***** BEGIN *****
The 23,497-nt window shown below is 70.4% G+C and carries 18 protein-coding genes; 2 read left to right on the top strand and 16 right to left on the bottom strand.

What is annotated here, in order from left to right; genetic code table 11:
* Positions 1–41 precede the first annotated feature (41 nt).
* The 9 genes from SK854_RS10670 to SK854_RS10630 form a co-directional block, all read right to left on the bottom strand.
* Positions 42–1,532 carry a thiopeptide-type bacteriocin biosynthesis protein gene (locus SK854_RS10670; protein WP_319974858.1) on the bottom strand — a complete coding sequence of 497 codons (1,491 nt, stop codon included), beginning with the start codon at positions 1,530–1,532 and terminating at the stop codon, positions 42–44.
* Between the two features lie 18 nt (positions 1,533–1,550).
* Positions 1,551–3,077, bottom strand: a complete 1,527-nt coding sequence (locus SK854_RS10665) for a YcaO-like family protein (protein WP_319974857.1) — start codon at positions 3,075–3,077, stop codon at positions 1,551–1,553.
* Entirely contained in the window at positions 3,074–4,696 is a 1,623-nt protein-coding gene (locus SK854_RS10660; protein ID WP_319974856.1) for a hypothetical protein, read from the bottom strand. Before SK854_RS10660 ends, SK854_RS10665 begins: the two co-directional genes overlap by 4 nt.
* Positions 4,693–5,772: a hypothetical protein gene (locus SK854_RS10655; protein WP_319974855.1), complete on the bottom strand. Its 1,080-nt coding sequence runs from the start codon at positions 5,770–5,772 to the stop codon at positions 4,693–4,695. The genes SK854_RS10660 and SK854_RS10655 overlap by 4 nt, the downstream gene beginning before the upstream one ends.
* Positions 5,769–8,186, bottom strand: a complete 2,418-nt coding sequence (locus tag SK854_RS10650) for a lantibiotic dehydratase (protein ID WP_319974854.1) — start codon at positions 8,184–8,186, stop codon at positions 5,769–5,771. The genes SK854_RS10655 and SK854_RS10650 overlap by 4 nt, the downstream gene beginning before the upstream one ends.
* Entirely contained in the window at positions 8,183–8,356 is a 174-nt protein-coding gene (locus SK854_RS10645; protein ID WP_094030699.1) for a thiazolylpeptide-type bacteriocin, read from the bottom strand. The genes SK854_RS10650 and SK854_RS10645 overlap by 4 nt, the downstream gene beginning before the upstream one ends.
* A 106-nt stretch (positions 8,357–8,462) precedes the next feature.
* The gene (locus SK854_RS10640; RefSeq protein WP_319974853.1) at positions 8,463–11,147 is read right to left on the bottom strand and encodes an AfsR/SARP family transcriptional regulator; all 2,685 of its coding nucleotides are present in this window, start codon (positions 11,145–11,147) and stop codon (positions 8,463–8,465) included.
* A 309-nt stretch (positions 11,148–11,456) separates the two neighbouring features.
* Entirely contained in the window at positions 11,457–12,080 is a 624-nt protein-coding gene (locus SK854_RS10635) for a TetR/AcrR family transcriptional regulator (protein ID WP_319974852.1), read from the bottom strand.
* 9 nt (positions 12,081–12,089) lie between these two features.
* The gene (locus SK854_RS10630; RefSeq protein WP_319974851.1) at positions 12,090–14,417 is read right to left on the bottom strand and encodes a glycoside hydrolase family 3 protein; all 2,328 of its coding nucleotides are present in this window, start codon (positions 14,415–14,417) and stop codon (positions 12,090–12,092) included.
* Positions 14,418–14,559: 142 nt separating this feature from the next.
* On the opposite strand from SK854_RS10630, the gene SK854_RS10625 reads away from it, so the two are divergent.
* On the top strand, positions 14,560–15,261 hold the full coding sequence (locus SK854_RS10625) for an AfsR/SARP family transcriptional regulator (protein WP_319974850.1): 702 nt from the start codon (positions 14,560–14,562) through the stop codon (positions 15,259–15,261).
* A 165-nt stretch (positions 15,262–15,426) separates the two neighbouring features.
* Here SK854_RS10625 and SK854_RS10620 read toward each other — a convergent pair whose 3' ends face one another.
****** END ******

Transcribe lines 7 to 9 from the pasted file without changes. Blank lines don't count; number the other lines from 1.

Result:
* Positions 1,551–3,077, bottom strand: a complete 1,527-nt coding sequence (locus SK854_RS10665) for a YcaO-like family protein (protein WP_319974857.1) — start codon at positions 3,075–3,077, stop codon at positions 1,551–1,553.
* Entirely contained in the window at positions 3,074–4,696 is a 1,623-nt protein-coding gene (locus SK854_RS10660; protein ID WP_319974856.1) for a hypothetical protein, read from the bottom strand. Before SK854_RS10660 ends, SK854_RS10665 begins: the two co-directional genes overlap by 4 nt.
* Positions 4,693–5,772: a hypothetical protein gene (locus SK854_RS10655; protein WP_319974855.1), complete on the bottom strand. Its 1,080-nt coding sequence runs from the start codon at positions 5,770–5,772 to the stop codon at positions 4,693–4,695. The genes SK854_RS10660 and SK854_RS10655 overlap by 4 nt, the downstream gene beginning before the upstream one ends.